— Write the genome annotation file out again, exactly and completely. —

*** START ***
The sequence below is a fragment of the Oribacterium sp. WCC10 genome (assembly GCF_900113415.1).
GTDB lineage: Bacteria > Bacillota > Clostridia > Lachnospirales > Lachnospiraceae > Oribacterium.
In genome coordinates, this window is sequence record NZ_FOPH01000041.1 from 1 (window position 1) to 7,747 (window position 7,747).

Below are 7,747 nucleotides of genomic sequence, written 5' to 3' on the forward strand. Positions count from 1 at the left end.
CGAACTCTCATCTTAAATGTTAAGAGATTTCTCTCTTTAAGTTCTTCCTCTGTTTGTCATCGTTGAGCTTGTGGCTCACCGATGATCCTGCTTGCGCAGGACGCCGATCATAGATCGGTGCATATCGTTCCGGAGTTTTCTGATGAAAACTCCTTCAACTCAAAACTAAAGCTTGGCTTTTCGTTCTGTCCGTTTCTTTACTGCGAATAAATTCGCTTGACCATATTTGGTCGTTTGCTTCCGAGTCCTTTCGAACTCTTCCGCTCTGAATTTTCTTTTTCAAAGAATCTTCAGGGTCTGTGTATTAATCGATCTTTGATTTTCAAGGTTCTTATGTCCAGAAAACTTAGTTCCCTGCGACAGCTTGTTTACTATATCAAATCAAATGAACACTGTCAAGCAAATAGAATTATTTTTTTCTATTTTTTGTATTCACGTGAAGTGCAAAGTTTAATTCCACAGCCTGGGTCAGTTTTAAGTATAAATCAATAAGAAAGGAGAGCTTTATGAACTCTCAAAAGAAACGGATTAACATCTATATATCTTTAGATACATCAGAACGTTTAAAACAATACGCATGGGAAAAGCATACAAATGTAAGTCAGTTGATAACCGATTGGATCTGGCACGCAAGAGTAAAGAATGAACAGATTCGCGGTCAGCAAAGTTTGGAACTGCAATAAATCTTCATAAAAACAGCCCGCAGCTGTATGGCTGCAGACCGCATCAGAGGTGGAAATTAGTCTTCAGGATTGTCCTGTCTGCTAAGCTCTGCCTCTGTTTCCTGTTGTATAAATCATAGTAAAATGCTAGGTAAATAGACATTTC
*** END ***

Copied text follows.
The sequence below is a fragment of the Oribacterium sp. WCC10 genome (assembly GCF_900113415.1).
GTDB lineage: Bacteria > Bacillota > Clostridia > Lachnospirales > Lachnospiraceae > Oribacterium.
In genome coordinates, this window is sequence record NZ_FOPH01000041.1 from 1 (window position 1) to 7,747 (window position 7,747).

Below are 7,747 nucleotides of genomic sequence, written 5' to 3' on the forward strand. Positions count from 1 at the left end.
CGAACTCTCATCTTAAATGTTAAGAGATTTCTCTCTTTAAGTTCTTCCTCTGTTTGTCATCGTTGAGCTTGTGGCTCACCGATGATCCTGCTTGCGCAGGACGCCGATCATAGATCGGTGCATATCGTTCCGGAGTTTTCTGATGAAAACTCCTTCAACTCAAAACTAAAGCTTGGCTTTTCGTTCTGTCCGTTTCTTTACTGCGAATAAATTCGCTTGACCATATTTGGTCGTTTGCTTCCGAGTCCTTTCGAACTCTTCCGCTCTGAATTTTCTTTTTCAAAGAATCTTCAGGGTCTGTGTATTAATCGATCTTTGATTTTCAAGGTTCTTATGTCCAGAAAACTTAGTTCCCTGCGACAGCTTGTTTACTATATCAAATCAAATGAACACTGTCAAGCAAATAGAATTATTTTTTTCTATTTTTTGTATTCACGTGAAGTGCAAAGTTTAATTCCACAGCCTGGGTCAGTTTTAAGTATAAATCAATAAGAAAGGAGAGCTTTATGAACTCTCAAAAGAAACGGATTAACATCTATATATCTTTAGATACATCAGAACGTTTAAAACAATACGCATGGGAAAAGCATACAAATGTAAGTCAGTTGATAACCGATTGGATCTGGCACGCAAGAGTAAAGAATGAACAGATTCGCGGTCAGCAAAGTTTGGAACTGCAATAAATCTTCATAAAAACAGCCCGCAGCTGTATGGCTGCAGACCGCATCAGAGGTGGAAATTAGTCTTCAGGATTGTCCTGTCTGCTAAGCTCTGCCTCTGTTTCCTGTTGTATAAATCATAGTAAAATGCTAGGTAAATAGACATTTC